Many sacred cows are slaughtered by Joe Orton at his wicked best with a script that dizzily lampoons religion, politics, mental health professionals, homosexuality and even, heaven forbid, Sir Winston Churchill.
A scene from What the Butler Saw at Theatre by the Lake, Keswick Photo: Keith Pattison
It’s as pertinent now as it was at the end of the not so permissive sixties. The theatrical tradition of farce is also outrageously mocked and this is where Ian Forrest’s production doesn’t quite hit the mark.
It just wasn’t fast enough. We had too much time in act one to dismiss the implausibility of the action on stage - and, despite the strenuous efforts of the cast of six, the evening was one of polite laughter instead of the belly laughs this play should command.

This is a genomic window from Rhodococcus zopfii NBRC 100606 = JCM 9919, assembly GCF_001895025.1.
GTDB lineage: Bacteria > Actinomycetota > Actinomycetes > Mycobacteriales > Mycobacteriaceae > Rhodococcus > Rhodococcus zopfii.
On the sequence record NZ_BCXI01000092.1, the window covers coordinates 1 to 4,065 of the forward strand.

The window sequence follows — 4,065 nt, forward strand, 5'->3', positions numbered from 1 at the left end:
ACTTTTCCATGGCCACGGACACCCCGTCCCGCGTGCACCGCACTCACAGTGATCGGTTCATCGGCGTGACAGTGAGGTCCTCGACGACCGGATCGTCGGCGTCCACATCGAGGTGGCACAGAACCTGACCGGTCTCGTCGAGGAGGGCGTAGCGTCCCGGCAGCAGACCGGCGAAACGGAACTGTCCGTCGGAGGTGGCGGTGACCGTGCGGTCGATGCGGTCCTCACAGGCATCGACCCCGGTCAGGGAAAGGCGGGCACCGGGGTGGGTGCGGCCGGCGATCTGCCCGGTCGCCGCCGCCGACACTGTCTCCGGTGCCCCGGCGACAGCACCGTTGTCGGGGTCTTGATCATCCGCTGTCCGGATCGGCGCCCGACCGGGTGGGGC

Act two recovered, with flashes of the frenetic activity needed but by the climactic ending it had once again lost the necessary pace to reduce us to helpless laughter. The problem seems to lie, at least this early in the five-month run, in the interactivity between the two doctors - the two laudable performances from Robert Calvert as Dr Prentice and Stephen Ley as Dr Rance were just not slick enough to maintain the farcical pace.
But Patrick Bridgman was simply hilarious as Sergeant Match, he and Maggie Tagney as Mrs Prentice made a formidable team, with excellent support from the two young players Amy Ewbank and Adam O’Brian as Geraldine and Nicholas.
As always, Martin Johns produced an elegant, solid and functional setting for the farcical slamming of multiple doors. Given time I’m sure the early inconsistencies will simply disappear.